Anabaptist Hymns

Sung History

Since the earliest days of Christianity, believers have composed and sung songs with great enthusiasm.  It is hardly exaggerated to say that no person in history has had so many songs dedicated to him as Jesus Christ 

The Anabaptists were no exception, even though their songs rose out of “complicated circumstances.”  For example, as 150 Hutterites were held captive in the fortress of Falkenstein north of Vienna, the so-called “Falkenstein Songs” were written.  Still today—almost half a millennium later— these songs are sung in German, in part from memory by descendants of those Hutterites.

Martyr-songs are often the stories of the difficult fates of individuals.  Because public preaching was banned, they packed their teachings into songs (sung sermons).  They are usually joyful songs to the God for Whom they have given up everything.  They took plenty of time to sing; songs with over 30 verses were no rarity!

The songs were often given a popular melody which everyone already knew, so that everyone could sing along.  It seems strange to see the following written over an otherwise serious Martyr-song: “To the tune: “There once was a young lady with a jug” or “A flower on the moor.”  But in just that way, these songs had a strong selling power, since they radiated a defiance of death.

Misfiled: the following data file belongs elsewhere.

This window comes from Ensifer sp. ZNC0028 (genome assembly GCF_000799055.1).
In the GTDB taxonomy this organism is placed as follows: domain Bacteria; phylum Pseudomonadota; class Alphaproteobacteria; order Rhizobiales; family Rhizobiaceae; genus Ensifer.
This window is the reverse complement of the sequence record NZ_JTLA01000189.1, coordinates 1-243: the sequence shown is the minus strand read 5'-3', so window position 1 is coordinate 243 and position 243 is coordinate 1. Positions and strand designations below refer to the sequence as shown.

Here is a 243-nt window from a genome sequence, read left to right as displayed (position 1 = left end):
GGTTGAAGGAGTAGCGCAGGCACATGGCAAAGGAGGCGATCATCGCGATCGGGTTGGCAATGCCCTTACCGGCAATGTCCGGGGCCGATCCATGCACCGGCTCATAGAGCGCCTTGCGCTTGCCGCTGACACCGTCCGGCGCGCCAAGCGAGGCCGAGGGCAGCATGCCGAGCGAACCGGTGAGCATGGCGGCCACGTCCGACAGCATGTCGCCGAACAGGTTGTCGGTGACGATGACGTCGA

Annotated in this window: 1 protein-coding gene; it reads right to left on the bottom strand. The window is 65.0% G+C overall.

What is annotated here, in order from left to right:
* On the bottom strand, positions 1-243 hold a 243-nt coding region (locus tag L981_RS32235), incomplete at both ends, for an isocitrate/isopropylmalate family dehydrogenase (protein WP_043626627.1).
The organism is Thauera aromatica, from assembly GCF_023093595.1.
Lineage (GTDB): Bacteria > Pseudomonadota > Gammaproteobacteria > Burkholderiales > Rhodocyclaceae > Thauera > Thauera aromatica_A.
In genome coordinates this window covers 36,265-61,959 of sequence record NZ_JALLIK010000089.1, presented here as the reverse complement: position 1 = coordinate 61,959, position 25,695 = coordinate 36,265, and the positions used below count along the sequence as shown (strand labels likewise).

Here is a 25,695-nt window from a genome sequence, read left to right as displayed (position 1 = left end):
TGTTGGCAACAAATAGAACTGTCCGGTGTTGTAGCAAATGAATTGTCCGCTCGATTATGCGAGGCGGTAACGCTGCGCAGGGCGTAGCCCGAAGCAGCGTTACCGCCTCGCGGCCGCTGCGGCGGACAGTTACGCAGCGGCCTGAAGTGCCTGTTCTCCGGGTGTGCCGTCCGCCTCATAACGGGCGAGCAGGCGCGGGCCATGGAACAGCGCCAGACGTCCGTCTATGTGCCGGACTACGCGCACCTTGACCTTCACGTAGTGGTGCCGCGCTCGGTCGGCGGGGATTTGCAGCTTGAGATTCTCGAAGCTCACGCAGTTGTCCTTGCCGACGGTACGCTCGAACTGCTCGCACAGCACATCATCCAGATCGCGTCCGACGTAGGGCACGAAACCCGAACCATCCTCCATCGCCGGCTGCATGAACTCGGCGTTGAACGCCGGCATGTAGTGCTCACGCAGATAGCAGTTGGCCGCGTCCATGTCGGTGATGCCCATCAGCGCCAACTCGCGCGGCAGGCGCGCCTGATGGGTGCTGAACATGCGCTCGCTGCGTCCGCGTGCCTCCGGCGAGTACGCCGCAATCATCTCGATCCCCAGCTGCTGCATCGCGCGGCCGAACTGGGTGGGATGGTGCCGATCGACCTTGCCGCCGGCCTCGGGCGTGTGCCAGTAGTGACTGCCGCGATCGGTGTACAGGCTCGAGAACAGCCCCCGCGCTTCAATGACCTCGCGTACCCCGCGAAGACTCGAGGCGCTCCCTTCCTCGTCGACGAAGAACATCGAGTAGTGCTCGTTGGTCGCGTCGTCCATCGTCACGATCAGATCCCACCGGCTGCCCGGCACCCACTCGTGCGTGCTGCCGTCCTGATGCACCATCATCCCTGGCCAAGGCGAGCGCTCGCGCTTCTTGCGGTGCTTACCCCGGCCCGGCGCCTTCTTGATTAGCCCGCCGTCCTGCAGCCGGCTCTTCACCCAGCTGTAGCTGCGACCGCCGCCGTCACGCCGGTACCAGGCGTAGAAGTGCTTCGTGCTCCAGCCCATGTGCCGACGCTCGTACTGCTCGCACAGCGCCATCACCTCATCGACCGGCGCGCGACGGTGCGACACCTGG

An example of a martyr song 

We roam around in the woods / We’re sought after with dogs 
We’re led like lambs who say nothing/ imprisoned and in bonds 
We’re shown in front of everyone/As if we were insurgents 
We are regarded as sheep for slaughter / As heretics and abusers.

(Leonhard Schiemer, beheaded in Rattenberg in Tyrol on January 14, 1528)